When your name is Müller and you play up front for FC Bayern München, you have to get used to comparisons with the legendary Gerd Müller, especially when at the age of 20 you score twice in a 5-1 win against BV Borussia Dortmund then four days later hit two more to mark your first UEFA Champions League start.
After coming up through the Bayern youth system, Thomas Müller was hardly noticed when he broke into the Bayern side as a substitute towards the end of last season. With Miroslav Klose, Mario Gómez, Luca Toni and Ivica Olić ahead of him in the pecking order, he was not expected to make much of a splash this term either. Then came a pre-season friendly against AC Milan and suddenly heads were turning. He scored twice and set up a third against the Rossoneri, quickly alerting coach Louis van Gaal to his potential.
As Bayern stuttered at the beginning of the season, Van Gaal increasingly put his faith in the youngster, and after making his first Bundesliga start in the 3-0 win against VfL Wolsburg on 29 August, Müller marked his arrival with two goals against Dortmund. Two more followed in the 3-0 UEFA Champions League win at Maccabi Haifa FC last Tuesday, and Bayern president Franz Beckenbauer could hardly contain his enthusiasm afterwards. "The boy is a sensation," he said. "He can play up front and now he has shown his intelligence in midfield as well."
Müller did his best to shut out the hype. "It's a great feeling to know the coach is counting on me and I'm trying to justify that," he said. Then came the comparisons to his namesake Gerd. In fact, the two are very different players. Gerd Müller was a classic poacher, with an incredible instinct for goal; Thomas Müller is not an out-and-out striker. He has been used on the wings by Van Gaal and as an attacking midfielder as well as up front. Whereas Gerd never ventured further from the oppositon goal than he had to, Thomas covers plenty of ground, happy to attack from deep.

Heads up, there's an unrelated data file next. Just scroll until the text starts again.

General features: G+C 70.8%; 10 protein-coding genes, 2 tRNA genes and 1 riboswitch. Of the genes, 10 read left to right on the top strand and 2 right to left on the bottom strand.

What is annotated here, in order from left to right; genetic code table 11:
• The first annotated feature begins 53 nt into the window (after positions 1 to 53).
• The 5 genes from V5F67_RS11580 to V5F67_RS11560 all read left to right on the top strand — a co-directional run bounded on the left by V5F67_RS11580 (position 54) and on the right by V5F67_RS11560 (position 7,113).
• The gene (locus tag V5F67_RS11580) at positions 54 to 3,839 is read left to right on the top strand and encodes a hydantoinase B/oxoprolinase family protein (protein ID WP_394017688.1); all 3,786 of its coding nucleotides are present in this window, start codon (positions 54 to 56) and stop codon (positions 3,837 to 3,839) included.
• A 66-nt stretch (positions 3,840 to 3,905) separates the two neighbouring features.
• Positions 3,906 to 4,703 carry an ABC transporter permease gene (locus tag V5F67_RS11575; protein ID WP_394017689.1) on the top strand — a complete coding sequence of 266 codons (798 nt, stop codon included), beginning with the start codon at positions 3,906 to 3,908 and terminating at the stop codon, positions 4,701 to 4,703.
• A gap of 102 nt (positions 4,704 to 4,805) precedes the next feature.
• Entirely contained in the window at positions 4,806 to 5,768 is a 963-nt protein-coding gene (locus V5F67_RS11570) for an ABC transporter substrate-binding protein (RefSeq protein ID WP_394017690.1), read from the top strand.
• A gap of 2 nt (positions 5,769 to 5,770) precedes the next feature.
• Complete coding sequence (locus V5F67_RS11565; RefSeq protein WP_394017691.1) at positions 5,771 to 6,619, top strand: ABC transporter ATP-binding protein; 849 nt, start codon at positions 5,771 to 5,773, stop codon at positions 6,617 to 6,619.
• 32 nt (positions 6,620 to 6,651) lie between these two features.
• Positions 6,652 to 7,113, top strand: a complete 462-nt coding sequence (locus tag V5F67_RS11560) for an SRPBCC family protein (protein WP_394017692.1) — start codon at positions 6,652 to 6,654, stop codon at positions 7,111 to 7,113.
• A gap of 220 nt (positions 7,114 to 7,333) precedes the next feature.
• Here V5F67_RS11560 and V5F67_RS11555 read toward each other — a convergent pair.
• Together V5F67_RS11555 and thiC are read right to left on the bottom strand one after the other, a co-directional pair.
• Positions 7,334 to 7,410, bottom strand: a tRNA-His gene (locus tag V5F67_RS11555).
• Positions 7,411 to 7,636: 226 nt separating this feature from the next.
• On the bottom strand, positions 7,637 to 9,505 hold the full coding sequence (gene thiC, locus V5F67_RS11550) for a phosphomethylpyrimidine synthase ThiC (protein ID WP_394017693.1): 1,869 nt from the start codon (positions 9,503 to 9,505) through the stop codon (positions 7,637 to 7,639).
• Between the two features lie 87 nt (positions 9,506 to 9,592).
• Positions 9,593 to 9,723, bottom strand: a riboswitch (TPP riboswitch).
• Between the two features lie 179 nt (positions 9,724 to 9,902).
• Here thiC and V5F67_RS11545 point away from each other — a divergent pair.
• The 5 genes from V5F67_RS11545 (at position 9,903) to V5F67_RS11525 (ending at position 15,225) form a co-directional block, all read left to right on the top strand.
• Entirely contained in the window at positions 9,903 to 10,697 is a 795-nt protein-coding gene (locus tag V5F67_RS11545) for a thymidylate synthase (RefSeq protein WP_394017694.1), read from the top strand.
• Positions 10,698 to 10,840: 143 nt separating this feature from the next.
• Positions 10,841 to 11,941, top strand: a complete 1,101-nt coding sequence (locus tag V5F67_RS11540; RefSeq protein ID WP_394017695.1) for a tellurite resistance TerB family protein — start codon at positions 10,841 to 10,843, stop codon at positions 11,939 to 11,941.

His first against Dortmund was a typical Gerd Müller strike, as he reacted quickest to a loose ball in the box to fire in his first Bundesliga goal. The fifth against Dortmund and his first against Haifa were both shots from distance, most unlike his namesake, as was his second in Israel which came from a powerful run into the box. The common ground then, seems to end with the shared surname, and the flood of goals, Müller having added another 30 seconds after coming on as a substitute in Tuesday's German Cup victory against SC Rot-Weiss Oberhausen. The great man himself, though, does see one further similarity. "The good thing about him is even when he plays badly, he still scores," Der Bomber, now 63, said.
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